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Archive for September, 2012

I had been thinking about writing this post for awhile. But a passing this week sort of brought it into focus.

Sam (The Record Man) Sniderman passed away in Toronto at the age of 92 on Sunday September 23. While this probably doesn’t mean much to folks outside of Canada, even outside of Toronto, Sam’s store on Yonge Street was an iconic fixture in downtown. It was three floors at 347 Yonge packed with records of every description. When I first started to become interested in music, Sam’s was the place to go. If you had $2 ($1.90 + sales tax), plus bus fare, you could get an album on sale. Boxing Day sales were crazy – wall to wall people with Christmas money looking for deals. And more often than not, Sam himself, with a cigar in hand, was on the floor looking after things. He actively promoted Canadian artists and if it was a local band you were looking for, there was every chance that you could find it at Sam’s.

When I moved to western Canada, I would make a pilgrimage to Sam’s every time I went home. I bought my first CD player in 1985 and for the next few years, when it was not easy to find CDs, Sam’s had the best collection in probably all of Canada. My only encounter with Sam himself was between Christmas and New Year’s when I was looking for classical CDs. They had expanded the store by then and there was an enormous selection of classical music on CD. It was relatively early and there were very few people in the store. I was looking through the racks when Sam came up and asked if I was looking for something particular. I think I was looking for Bach concertos but the choice was so overwhelming that I had no idea what to choose. He said to follow him and he showed a series from Duetsche Grammophon. He said this was well recorded and at that price, you couldn’t go wrong. I was a little in awe of speaking with Sam himself but we chatted for a few minutes and I expressed my appreciation for his help. He just gave me a slap on the back and said, “don’t mention it, you’ll enjoy it.” and he wandered off to talk to someone else. He was in his element. I have a lot of fond memories of shopping there – music blaring on the main floor, the quietness of the second floor where the classical section was and then the best of all, the third floor where all the bargains and deletes were. Which brings me to the other part of my post.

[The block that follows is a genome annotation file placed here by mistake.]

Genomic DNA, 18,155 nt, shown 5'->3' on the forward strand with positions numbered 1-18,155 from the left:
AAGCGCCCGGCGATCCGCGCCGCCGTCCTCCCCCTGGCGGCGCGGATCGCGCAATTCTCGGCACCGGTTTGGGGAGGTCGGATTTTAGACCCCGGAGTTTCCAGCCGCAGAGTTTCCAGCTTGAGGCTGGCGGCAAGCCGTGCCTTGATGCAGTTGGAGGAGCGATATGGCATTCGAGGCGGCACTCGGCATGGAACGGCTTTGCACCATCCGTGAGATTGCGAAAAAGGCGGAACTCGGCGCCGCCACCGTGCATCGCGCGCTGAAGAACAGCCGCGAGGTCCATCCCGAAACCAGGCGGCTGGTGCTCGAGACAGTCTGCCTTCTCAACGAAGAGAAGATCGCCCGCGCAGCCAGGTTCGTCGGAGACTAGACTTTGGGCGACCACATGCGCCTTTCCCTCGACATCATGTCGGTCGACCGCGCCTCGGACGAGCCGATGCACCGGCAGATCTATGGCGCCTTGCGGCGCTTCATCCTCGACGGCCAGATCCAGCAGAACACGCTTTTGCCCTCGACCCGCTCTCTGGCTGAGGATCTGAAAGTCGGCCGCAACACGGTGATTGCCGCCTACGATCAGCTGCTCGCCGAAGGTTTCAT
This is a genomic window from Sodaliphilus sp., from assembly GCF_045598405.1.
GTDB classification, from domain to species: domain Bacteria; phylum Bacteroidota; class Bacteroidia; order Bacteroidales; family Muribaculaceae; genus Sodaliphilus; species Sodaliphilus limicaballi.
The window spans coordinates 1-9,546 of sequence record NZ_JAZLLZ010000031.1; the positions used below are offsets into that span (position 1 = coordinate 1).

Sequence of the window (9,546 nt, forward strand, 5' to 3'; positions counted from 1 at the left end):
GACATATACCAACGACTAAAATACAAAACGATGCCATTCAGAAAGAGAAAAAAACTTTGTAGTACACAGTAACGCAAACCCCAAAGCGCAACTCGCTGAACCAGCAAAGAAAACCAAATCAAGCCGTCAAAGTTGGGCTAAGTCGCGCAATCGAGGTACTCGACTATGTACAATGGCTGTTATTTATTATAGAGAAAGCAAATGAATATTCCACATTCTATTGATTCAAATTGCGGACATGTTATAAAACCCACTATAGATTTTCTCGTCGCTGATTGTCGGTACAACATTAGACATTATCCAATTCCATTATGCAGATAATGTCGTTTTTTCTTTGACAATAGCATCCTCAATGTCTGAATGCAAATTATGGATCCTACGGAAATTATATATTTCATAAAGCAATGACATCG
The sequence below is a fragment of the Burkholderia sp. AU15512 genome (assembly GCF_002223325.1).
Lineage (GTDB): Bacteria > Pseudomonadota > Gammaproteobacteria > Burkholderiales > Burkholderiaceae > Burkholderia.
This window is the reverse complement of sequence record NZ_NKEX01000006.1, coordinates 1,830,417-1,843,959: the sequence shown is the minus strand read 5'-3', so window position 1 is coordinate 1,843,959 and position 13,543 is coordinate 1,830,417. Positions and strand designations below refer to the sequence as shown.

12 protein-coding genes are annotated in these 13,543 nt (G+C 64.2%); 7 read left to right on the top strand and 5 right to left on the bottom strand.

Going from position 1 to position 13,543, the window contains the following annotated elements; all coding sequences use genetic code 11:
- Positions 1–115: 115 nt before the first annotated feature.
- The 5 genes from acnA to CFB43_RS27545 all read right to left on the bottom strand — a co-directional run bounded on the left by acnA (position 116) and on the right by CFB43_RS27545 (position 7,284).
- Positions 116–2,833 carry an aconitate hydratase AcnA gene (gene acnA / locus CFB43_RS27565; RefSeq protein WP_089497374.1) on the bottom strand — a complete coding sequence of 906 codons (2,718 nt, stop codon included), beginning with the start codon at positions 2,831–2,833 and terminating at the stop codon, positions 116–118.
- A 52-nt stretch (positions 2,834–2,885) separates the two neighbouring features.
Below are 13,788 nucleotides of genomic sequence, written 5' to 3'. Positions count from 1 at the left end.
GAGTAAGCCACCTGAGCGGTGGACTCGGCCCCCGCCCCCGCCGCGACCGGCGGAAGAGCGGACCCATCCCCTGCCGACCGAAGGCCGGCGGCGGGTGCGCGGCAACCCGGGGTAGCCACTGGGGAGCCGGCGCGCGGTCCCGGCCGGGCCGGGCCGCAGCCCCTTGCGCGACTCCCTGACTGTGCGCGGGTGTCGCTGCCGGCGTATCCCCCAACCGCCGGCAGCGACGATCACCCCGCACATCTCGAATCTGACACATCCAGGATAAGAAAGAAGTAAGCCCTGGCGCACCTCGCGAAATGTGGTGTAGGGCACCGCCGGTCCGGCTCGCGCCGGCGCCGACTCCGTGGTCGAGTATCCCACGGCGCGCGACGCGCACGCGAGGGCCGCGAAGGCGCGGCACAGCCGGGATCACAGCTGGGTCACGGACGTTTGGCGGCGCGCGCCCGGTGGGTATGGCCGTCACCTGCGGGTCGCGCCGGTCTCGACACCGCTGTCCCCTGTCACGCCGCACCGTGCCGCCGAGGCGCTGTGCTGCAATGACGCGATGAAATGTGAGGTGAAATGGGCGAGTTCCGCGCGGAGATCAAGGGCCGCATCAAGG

Last night for the neon sign at Sam the Record Man’s (Wikipedia Commons)

I still have my album collection (over 500 the last time I counted) and I am sure a lot were purchased at Sam’s. This Christmas, my second son gave me a USB turntable so I could rip some of the vinyl into digital. The first album I chose was Smith, Perkins, Smith. This is a great record from 1972 featuring Wayne Perkins and the Smith brothers, Steve and Tim. It is very 70s, with a great laid back feel. Their harmonies are really good and the songs are all very listenable. But probably for most people, you have never heard of them.